The acronym REST stands for Representational State Transfer. With a REST API, the client and server may communicate with one another using XML, but they aren’t limited to that specific language. This type is also more flexible. Think of it as a style guide rather than a strict standard. 

If you have been researching APIs, you may have seen the term RESTful API used, often interchangeably with REST API. The differences between the two are slight, but important. A RESTful API has all of the features of REST architecture, but it differs slightly in that it has a transport protocol and makes cached information accessible at any time rather than displacing it if left unused. The unique features of a RESTful API tend to make it more flexible but less secure. 

Examples of REST APs include:

What does an API do?

An API is how two computers talk to each other. The server has the data and sets the language while the client uses that language to ask for information from the server. Servers do not send data without a client requesting it, although developers have found some ways around this with webhooks

For as foundational as they are to many technical operations, the language and syntax of APIs are quite limited. There are four types of actions an API can take:

  • GET: requests data from a server
  • POST: sends changes from the client to the server; think of a POST request as adding information to the server, like making a new entry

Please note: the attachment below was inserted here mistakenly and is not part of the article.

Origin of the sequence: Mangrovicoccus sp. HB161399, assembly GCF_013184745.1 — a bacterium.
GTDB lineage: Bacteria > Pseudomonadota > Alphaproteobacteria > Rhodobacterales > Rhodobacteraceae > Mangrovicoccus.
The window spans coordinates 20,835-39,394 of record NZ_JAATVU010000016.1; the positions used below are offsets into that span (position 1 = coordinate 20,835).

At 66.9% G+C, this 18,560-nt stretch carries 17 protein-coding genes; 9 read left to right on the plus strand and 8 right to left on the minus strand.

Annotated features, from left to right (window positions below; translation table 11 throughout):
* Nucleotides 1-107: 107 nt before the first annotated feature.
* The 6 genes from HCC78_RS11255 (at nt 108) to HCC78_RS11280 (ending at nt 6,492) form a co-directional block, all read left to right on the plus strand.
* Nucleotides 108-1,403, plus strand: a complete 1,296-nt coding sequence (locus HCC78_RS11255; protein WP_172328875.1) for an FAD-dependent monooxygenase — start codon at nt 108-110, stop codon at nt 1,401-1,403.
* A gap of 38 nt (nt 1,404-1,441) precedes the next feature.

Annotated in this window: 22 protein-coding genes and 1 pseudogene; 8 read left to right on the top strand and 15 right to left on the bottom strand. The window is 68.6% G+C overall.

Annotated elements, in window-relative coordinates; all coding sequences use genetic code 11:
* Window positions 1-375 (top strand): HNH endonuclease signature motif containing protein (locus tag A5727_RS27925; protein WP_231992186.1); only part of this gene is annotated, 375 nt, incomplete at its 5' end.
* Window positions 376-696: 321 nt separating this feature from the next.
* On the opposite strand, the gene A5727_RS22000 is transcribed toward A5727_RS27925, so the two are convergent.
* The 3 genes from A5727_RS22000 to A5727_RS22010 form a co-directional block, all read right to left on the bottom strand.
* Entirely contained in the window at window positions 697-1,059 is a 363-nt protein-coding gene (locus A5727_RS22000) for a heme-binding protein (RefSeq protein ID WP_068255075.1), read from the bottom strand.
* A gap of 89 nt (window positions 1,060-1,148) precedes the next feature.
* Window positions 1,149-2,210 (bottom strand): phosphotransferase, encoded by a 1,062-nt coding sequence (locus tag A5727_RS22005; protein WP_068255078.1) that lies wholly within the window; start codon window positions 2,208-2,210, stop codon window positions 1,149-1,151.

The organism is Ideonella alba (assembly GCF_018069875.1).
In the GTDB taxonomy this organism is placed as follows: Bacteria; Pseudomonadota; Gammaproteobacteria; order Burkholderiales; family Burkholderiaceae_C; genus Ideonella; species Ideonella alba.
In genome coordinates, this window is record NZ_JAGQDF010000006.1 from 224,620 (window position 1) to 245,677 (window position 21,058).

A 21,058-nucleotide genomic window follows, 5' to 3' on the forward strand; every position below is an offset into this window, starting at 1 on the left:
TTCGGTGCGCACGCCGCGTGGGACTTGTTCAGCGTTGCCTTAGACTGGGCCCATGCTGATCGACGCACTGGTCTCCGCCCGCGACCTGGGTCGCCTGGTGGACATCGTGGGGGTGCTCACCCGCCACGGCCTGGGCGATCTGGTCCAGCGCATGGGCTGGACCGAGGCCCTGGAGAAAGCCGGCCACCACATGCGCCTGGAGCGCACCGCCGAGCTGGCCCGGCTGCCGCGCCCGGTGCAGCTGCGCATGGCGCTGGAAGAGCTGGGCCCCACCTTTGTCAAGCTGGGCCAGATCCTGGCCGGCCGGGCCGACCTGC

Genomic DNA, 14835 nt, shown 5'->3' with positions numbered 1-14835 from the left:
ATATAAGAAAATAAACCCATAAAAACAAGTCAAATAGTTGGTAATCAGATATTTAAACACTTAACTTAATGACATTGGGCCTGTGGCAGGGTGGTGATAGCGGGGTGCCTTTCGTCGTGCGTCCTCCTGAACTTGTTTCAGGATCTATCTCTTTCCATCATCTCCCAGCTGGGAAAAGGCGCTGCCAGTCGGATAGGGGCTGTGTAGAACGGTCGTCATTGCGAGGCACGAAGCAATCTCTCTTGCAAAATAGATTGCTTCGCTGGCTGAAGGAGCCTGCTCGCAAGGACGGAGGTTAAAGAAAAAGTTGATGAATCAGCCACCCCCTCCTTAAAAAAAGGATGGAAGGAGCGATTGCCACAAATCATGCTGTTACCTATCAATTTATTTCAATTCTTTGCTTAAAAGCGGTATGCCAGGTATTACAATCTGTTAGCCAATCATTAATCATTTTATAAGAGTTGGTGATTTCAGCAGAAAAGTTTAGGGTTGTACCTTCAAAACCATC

• PUT: revises or adds to existing information
  • DELETE: deletes existing information

When you combine the endpoints with these actions, also called HTTP verbs, you can search or update any available information over an API. You’ll need to check the API documentation to find out how to code these actions, as they’re all different.

API calls

An API call has three parts: the request the client submits, the retrieval of the requested information, and the delivery of that information from the server to the client. As an API user, you only need to worry about making the initial request.

To do so, you will use the HTTP verbs we just covered, as well as the Universal Resource Indicator (URI) of the server from which you want to request information. Think of the URI as being like the server’s address. To email someone, you need their exact email address or your message will not find them. The same is true of the server.